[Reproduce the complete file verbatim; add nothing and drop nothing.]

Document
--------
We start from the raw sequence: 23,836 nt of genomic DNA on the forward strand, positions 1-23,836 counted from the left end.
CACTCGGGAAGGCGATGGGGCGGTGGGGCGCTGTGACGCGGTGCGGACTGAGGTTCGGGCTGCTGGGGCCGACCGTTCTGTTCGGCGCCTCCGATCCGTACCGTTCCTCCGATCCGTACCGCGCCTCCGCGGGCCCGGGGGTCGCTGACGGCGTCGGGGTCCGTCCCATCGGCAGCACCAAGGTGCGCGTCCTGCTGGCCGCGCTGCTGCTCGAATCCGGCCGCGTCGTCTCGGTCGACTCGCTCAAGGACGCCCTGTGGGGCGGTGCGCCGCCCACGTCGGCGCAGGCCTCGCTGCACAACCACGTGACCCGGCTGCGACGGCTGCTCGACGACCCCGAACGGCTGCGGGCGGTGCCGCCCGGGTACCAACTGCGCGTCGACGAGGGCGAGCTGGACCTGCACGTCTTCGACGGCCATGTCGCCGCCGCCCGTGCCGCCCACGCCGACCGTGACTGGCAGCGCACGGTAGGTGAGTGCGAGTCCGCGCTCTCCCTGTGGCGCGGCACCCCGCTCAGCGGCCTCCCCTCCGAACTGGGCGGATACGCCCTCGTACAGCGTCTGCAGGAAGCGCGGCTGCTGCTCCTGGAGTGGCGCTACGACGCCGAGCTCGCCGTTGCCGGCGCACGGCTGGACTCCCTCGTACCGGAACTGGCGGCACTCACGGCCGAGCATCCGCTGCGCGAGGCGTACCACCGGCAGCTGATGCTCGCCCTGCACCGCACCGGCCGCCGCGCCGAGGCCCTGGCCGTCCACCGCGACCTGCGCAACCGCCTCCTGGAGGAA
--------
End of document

We start from the raw sequence: 23,836 nt of genomic DNA on the forward strand, positions 1-23,836 counted from the left end.
CACTCGGGAAGGCGATGGGGCGGTGGGGCGCTGTGACGCGGTGCGGACTGAGGTTCGGGCTGCTGGGGCCGACCGTTCTGTTCGGCGCCTCCGATCCGTACCGTTCCTCCGATCCGTACCGCGCCTCCGCGGGCCCGGGGGTCGCTGACGGCGTCGGGGTCCGTCCCATCGGCAGCACCAAGGTGCGCGTCCTGCTGGCCGCGCTGCTGCTCGAATCCGGCCGCGTCGTCTCGGTCGACTCGCTCAAGGACGCCCTGTGGGGCGGTGCGCCGCCCACGTCGGCGCAGGCCTCGCTGCACAACCACGTGACCCGGCTGCGACGGCTGCTCGACGACCCCGAACGGCTGCGGGCGGTGCCGCCCGGGTACCAACTGCGCGTCGACGAGGGCGAGCTGGACCTGCACGTCTTCGACGGCCATGTCGCCGCCGCCCGTGCCGCCCACGCCGACCGTGACTGGCAGCGCACGGTAGGTGAGTGCGAGTCCGCGCTCTCCCTGTGGCGCGGCACCCCGCTCAGCGGCCTCCCCTCCGAACTGGGCGGATACGCCCTCGTACAGCGTCTGCAGGAAGCGCGGCTGCTGCTCCTGGAGTGGCGCTACGACGCCGAGCTCGCCGTTGCCGGCGCACGGCTGGACTCCCTCGTACCGGAACTGGCGGCACTCACGGCCGAGCATCCGCTGCGCGAGGCGTACCACCGGCAGCTGATGCTCGCCCTGCACCGCACCGGCCGCCGCGCCGAGGCCCTGGCCGTCCACCGCGACCTGCGCAACCGCCTCCTGGAGGAA